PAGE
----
After five years, Not Your Average Joe, a coffee hub in Dunlap, brewed its last cup on July 31.


After five years, Not Your Average Joe, a coffee hub in Dunlap, brewed its last cup on July 31.

Known for its fresh cup-o-joe, exposed brick, friendly staff and worry-free atmosphere, Joe’s was a place where the overall-clad farmer could meet up with Caterpillar CEOs, said owner Jeneen Masih.

“Coffee is the unifier,” said Masih. “It’s simple.”

What was not quite so simple: the steps needed to start a business. With a Master’s Law degree from the University of Miami, Masih compared the launch of NYAJ to another four-year degree.

It was a difficult time for Masih. In the same week, she had been recruited for Jim Maloof Realtor while finalizing a divorce. Driving down Second Street, she said she saw the “For Rent” sign in the window and “took a leap of faith.”

Having never done something like this — growing her business from the ground up — Masih was in for a wild, yet wonderful, ride. The life-changing roller coaster came to a halt July 31, bidding its final farewell with a pancake breakfast.

A loss to the community, NYAJ was “more than just a coffee shop,” said Masih. It was a place to mingle, to hang out, and to just be oneself. High school, undergraduate and graduate students would often come to the open-mic nights.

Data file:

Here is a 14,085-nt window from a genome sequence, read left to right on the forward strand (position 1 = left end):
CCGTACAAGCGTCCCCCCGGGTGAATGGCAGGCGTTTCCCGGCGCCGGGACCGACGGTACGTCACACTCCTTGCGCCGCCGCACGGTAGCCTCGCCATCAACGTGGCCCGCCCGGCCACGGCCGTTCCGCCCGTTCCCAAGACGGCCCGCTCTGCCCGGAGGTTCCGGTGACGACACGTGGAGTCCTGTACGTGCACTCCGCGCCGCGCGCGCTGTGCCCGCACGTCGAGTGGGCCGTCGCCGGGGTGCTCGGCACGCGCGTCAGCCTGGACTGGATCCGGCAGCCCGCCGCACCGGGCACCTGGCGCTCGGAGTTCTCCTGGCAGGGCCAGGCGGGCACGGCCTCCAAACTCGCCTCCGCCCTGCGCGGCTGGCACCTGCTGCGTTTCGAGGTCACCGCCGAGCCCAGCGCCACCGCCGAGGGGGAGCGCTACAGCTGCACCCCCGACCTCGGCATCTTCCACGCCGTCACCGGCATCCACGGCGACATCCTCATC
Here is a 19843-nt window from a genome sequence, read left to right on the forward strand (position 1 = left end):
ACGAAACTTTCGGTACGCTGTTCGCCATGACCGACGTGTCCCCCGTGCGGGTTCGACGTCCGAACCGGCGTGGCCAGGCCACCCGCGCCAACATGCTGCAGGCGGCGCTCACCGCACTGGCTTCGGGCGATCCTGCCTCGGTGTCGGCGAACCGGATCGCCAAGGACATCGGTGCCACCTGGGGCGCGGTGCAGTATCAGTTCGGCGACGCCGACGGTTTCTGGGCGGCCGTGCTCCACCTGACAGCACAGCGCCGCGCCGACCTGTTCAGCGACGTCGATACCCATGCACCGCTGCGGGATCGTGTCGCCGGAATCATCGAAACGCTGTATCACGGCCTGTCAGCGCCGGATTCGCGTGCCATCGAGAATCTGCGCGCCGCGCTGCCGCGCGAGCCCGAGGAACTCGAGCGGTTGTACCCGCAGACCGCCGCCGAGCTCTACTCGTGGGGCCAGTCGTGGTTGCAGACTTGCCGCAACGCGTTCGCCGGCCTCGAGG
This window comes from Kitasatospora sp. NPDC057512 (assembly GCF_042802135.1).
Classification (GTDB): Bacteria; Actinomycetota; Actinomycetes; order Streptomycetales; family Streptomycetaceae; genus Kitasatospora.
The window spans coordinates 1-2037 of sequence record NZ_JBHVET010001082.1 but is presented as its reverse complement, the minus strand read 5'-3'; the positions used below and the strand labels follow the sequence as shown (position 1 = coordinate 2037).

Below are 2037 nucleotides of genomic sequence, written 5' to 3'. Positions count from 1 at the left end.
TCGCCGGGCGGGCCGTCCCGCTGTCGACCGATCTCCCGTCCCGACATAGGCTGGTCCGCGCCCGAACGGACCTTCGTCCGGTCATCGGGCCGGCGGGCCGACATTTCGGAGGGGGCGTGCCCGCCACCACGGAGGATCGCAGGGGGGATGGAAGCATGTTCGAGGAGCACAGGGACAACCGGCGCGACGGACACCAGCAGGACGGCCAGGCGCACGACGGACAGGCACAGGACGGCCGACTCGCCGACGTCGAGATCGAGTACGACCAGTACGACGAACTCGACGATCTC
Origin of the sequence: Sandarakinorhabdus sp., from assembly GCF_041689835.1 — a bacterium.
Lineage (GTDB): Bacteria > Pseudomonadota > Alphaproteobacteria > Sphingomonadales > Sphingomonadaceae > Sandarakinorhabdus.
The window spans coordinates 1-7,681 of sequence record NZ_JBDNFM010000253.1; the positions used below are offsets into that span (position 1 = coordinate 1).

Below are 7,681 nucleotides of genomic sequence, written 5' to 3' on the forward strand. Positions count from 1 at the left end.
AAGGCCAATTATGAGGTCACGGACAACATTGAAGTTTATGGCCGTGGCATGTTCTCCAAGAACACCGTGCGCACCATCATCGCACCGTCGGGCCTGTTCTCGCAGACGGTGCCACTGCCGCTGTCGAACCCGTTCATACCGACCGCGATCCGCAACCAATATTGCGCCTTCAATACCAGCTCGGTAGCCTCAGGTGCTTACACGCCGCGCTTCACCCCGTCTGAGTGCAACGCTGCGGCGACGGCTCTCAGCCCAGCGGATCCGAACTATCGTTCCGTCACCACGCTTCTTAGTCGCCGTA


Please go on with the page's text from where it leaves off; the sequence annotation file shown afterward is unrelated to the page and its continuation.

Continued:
Joe’s was also a place to be looked after.

“None of us have anyone taking care of us anymore. We need that,” said Masih.

However, with visions of turning Second Street into another Peoria Heights, the coffee house did not have enough street traffic to survive. “It’s not pedestrian friendly,” Masih said. “When it gets dark here at 5 p.m. in fall, no one comes out.”

Derivation of the café’s name goes to Katherine Masih, daughter and barista, when she was 14. Not Your Average Joe, “it means you’re something different,” said owner Masih.

Now that the communal coffee joint has closed its doors, loyal customers such as Steve Goldman of Peoria say they are disappointed.

“I always look forward to stopping by. It’s a lovely little place,” Goldman said Saturday while sipping from a coffee smoothie.

So where will patrons go now for their daily dose of java?

Goldman said: “I don’t know, maybe we won’t.”